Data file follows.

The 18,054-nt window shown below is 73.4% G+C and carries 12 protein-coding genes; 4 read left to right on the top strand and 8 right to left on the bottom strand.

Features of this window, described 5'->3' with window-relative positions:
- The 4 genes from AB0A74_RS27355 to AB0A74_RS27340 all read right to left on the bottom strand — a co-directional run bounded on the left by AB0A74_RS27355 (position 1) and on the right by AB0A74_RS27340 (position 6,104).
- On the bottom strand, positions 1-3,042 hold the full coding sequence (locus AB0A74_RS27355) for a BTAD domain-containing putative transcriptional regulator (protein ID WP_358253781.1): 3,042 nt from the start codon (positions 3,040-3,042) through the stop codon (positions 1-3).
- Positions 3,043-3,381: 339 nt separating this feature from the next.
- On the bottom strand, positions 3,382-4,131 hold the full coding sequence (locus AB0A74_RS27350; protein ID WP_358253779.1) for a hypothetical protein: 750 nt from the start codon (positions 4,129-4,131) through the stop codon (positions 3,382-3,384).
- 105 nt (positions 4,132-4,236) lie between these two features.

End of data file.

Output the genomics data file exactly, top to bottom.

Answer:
The 18,054-nt window shown below is 73.4% G+C and carries 12 protein-coding genes; 4 read left to right on the top strand and 8 right to left on the bottom strand.

Features of this window, described 5'->3' with window-relative positions:
- The 4 genes from AB0A74_RS27355 to AB0A74_RS27340 all read right to left on the bottom strand — a co-directional run bounded on the left by AB0A74_RS27355 (position 1) and on the right by AB0A74_RS27340 (position 6,104).
- On the bottom strand, positions 1-3,042 hold the full coding sequence (locus AB0A74_RS27355) for a BTAD domain-containing putative transcriptional regulator (protein ID WP_358253781.1): 3,042 nt from the start codon (positions 3,040-3,042) through the stop codon (positions 1-3).
- Positions 3,043-3,381: 339 nt separating this feature from the next.
- On the bottom strand, positions 3,382-4,131 hold the full coding sequence (locus AB0A74_RS27350; protein ID WP_358253779.1) for a hypothetical protein: 750 nt from the start codon (positions 4,129-4,131) through the stop codon (positions 3,382-3,384).
- 105 nt (positions 4,132-4,236) lie between these two features.